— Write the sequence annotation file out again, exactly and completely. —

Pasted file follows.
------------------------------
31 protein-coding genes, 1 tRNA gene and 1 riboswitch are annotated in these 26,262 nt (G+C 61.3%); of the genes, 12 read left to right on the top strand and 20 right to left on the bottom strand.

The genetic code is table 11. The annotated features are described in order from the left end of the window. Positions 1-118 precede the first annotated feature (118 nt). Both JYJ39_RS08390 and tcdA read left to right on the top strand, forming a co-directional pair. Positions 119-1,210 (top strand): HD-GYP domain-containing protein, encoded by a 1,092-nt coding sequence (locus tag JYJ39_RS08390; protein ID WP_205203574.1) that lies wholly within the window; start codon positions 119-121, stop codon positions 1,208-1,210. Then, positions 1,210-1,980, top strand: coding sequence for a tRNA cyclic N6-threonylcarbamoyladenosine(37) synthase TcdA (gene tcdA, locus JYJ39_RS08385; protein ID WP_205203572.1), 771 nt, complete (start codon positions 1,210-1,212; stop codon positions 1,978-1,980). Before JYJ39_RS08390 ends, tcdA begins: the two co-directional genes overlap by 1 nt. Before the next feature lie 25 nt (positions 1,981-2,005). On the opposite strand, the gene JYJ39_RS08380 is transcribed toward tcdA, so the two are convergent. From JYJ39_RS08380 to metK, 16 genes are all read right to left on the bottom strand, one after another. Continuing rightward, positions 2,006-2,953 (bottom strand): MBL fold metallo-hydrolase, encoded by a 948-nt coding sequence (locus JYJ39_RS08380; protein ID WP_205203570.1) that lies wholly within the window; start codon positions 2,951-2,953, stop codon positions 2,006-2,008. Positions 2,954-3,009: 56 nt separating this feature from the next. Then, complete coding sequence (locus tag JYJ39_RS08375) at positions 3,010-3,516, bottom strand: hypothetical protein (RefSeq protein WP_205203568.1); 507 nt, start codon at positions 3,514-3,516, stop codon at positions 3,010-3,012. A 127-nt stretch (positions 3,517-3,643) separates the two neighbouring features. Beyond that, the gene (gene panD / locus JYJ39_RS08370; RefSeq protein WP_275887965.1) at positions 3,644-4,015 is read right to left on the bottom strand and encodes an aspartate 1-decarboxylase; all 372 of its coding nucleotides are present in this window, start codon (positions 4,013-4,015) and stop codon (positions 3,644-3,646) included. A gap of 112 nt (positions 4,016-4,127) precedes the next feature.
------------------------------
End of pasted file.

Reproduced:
31 protein-coding genes, 1 tRNA gene and 1 riboswitch are annotated in these 26,262 nt (G+C 61.3%); of the genes, 12 read left to right on the top strand and 20 right to left on the bottom strand.

The genetic code is table 11. The annotated features are described in order from the left end of the window. Positions 1-118 precede the first annotated feature (118 nt). Both JYJ39_RS08390 and tcdA read left to right on the top strand, forming a co-directional pair. Positions 119-1,210 (top strand): HD-GYP domain-containing protein, encoded by a 1,092-nt coding sequence (locus tag JYJ39_RS08390; protein ID WP_205203574.1) that lies wholly within the window; start codon positions 119-121, stop codon positions 1,208-1,210. Then, positions 1,210-1,980, top strand: coding sequence for a tRNA cyclic N6-threonylcarbamoyladenosine(37) synthase TcdA (gene tcdA, locus JYJ39_RS08385; protein ID WP_205203572.1), 771 nt, complete (start codon positions 1,210-1,212; stop codon positions 1,978-1,980). Before JYJ39_RS08390 ends, tcdA begins: the two co-directional genes overlap by 1 nt. Before the next feature lie 25 nt (positions 1,981-2,005). On the opposite strand, the gene JYJ39_RS08380 is transcribed toward tcdA, so the two are convergent. From JYJ39_RS08380 to metK, 16 genes are all read right to left on the bottom strand, one after another. Continuing rightward, positions 2,006-2,953 (bottom strand): MBL fold metallo-hydrolase, encoded by a 948-nt coding sequence (locus JYJ39_RS08380; protein ID WP_205203570.1) that lies wholly within the window; start codon positions 2,951-2,953, stop codon positions 2,006-2,008. Positions 2,954-3,009: 56 nt separating this feature from the next. Then, complete coding sequence (locus tag JYJ39_RS08375) at positions 3,010-3,516, bottom strand: hypothetical protein (RefSeq protein WP_205203568.1); 507 nt, start codon at positions 3,514-3,516, stop codon at positions 3,010-3,012. A 127-nt stretch (positions 3,517-3,643) separates the two neighbouring features. Beyond that, the gene (gene panD / locus JYJ39_RS08370; RefSeq protein WP_275887965.1) at positions 3,644-4,015 is read right to left on the bottom strand and encodes an aspartate 1-decarboxylase; all 372 of its coding nucleotides are present in this window, start codon (positions 4,013-4,015) and stop codon (positions 3,644-3,646) included. A gap of 112 nt (positions 4,016-4,127) precedes the next feature.